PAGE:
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Fix a Host Vulnerability

This article explains how to fix a host vulnerability detected by an assessment.

A vulnerability detection occurs when the host package manager reports a package as installed and the reported package and its version exist in the Lacework CVE data set.

To fix a vulnerability, the package manager must not report the package and its package version as installed.

Scenarios that could occur after you attempt to fix a vulnerability:

  • You upgraded kernels but the old kernel packages are still detected
  • You ran apt remove but detections still occur

Debian-based Distributions

apt remove and dpkg --remove

From the apt manual:

Removing a package removes all packaged data, but leaves usually small (modified) user configuration files behind, in case the remove was an accident. Just issuing an installation request for the accidentally removed package will restore its function as before in that case. On the other hand you can get rid of these leftovers by calling purge even on already removed packages. Note that this does not affect any data or configuration stored in your home directory.

The result of the apt remove and dpkg --remove commands are that packages with package manager-tracked configuration files are still reported as installed by the package manager after an apt remove or dpkg --remove command complete.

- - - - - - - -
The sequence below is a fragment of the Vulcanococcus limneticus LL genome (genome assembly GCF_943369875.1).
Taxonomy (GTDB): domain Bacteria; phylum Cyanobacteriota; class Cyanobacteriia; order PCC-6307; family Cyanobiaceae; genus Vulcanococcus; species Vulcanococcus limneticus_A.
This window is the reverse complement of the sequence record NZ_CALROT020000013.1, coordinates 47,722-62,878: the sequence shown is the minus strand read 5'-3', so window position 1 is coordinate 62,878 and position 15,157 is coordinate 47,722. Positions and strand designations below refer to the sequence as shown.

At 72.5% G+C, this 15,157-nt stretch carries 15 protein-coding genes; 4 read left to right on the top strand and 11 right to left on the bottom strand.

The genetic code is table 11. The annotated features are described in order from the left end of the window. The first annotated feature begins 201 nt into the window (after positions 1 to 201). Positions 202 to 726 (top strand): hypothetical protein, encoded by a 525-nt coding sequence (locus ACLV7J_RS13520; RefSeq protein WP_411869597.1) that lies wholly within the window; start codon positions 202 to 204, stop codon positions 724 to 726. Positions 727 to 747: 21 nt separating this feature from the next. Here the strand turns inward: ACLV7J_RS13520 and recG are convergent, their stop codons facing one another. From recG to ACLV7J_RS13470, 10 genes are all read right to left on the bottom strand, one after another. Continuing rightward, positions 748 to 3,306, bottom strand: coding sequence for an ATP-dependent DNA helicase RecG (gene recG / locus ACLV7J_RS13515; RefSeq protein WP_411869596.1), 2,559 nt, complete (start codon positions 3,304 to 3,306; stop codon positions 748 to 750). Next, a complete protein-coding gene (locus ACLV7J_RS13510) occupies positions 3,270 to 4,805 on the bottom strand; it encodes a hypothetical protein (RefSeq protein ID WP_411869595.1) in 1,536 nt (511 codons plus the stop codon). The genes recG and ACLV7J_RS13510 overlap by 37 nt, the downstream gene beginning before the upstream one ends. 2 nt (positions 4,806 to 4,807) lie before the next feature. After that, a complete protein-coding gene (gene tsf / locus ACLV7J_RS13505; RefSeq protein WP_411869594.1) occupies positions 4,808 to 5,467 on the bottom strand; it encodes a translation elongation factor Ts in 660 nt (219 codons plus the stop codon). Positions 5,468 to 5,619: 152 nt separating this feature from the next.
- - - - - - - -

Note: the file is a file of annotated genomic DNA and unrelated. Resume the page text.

Packages with package manager-tracked configurations, such as redis-server will experience this behavior. These packages must be removed with the apt purge or dpkg --purge command to not be reported as installed by the package manager.

If you use dpkg, run the dpkg --purge PackageName command instead of the dpkg --remove PackageName command. The command dpkg --remove PackageName removes only the package binaries and leaves residual configuration files. The command dpkg --purge PackageName removes the package binaries and the configuration files.

Redhat-based Distributions

Run rpm -e PackageName instead of yum remove PackageName. The command yum remove PackageName removes the package binaries but can leave configuration files. The command rpm -e PackageName removes everything related to a package, including the configuration files.